Let me fix that:
    The bill, nearly identical to the version the House passed last year, encourages government anti-communism task forces, the training of other countries militias and, among other things, institutes an CIA covert operations unit.
    Or, more to the current day:
    The bill, nearly identical to the version the House passed last year, encourages government anti-terrorism task forces, the training of other countries governments and, among other things, created the Transportation Safety Administration.

     

    reply to this | link to this | view in thread ]

  5.  
    identicon
    bored now, Sep 25th, 2008 @ 6:35am

    Ron Wyden

    Wasn't he the guy that got cigarette lighters banned from planes, for a while?

     

    reply to this | link to this | view in thread ]

  6.  
    identicon
    jonnyq, Sep 25th, 2008 @ 7:45am

    Re: Ron Wyden

    They allow cigarette lighters on planes NOW? I guess if you disguise your toothpaste as a cigarette lighter...

     

    reply to this | link to this | view in thread ]

  7.  
    identicon
    Anonymous Coward, Sep 25th, 2008 @ 7:55am

    Good...now the DOJ can continue focusing its resources on pirates and "large scale" file sharers.

     

    reply to this | link to this | view in thread ]

  8.  
    identicon
    Anonymous Coward, Sep 25th, 2008 @ 8:38am

    Any ammendments about the IP Czar?

    The DOJ was also unhappy about the white house IP evangelist. Has congress shown any willingness to bend on this? A salaried position is a wasteful way to ensure that the president pays attention to an issue.

     

    reply to this | link to this | view in thread ]

  9.  
    identicon
    Anonymous Coward, Sep 25th, 2008 @ 8:51am

    Re. Ron Wyden

    fyi - the white house ip evangelist was already removed, and the forfeiture provisions Wyden criticized have been watered down. The only remaining onerous bit was allowing the Justice Dept to do the RI/MPAAs dirty work with your tax dollars and Wyden got that removed. Now the bill mostly focuses on folks who counterfeit Nikes or Handbags (or Pharmaceuticals, etc if you want to be scary) which is probably sensible.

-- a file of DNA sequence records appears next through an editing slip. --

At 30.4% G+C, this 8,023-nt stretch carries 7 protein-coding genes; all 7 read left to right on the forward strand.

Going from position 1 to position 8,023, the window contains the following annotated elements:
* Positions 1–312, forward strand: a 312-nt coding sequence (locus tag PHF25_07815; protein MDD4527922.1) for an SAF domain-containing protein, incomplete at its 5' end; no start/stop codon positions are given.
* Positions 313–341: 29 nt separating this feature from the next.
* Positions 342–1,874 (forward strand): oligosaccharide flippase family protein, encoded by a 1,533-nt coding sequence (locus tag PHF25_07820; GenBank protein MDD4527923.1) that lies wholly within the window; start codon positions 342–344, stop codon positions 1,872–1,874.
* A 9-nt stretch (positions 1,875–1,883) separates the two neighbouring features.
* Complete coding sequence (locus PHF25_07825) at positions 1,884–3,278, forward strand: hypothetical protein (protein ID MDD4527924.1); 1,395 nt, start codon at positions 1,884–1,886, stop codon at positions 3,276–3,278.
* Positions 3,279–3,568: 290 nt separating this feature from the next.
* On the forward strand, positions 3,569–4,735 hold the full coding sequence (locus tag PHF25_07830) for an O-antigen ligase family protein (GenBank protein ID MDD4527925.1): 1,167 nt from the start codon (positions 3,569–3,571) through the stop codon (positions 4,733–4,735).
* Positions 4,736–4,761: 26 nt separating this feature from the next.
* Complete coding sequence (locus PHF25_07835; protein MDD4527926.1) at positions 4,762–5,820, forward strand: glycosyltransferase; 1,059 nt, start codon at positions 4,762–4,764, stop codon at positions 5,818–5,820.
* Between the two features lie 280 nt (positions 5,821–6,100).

reply to this | link to this | view in thread ]

  10.  
    identicon
    NeoConBushSupporter, Sep 25th, 2008 @ 10:46am

    Thank the Lord

    Praise him . . . for blessing us with our fine brothers in the Justice Department. Good ole fashioned Republican reason saves the day again.

    VOTE McCain 2008 - CLOSED UNTIL CRISIS SOLVED AND WORLD SAVED

     

    reply to this | link to this | view in thread ]


Add Your Comment

Have a Techdirt Account? Sign in now. Want one? Register here
Get Techdirt’s Daily Email
Save me a cookie
  • Note: A CRLF will be replaced by a break tag (<br>), all other allowable HTML will remain intact
  • Allowed HTML Tags: <b> <i> <a> <em> <br> <strong> <blockquote> <hr> <tt>
Follow Techdirt
A word from our sponsors...
Essential Reading
Techdirt Reading List
Techdirt Insider Chat
A word from our sponsors...
Recent Stories
A word from our sponsors...

Close

Email This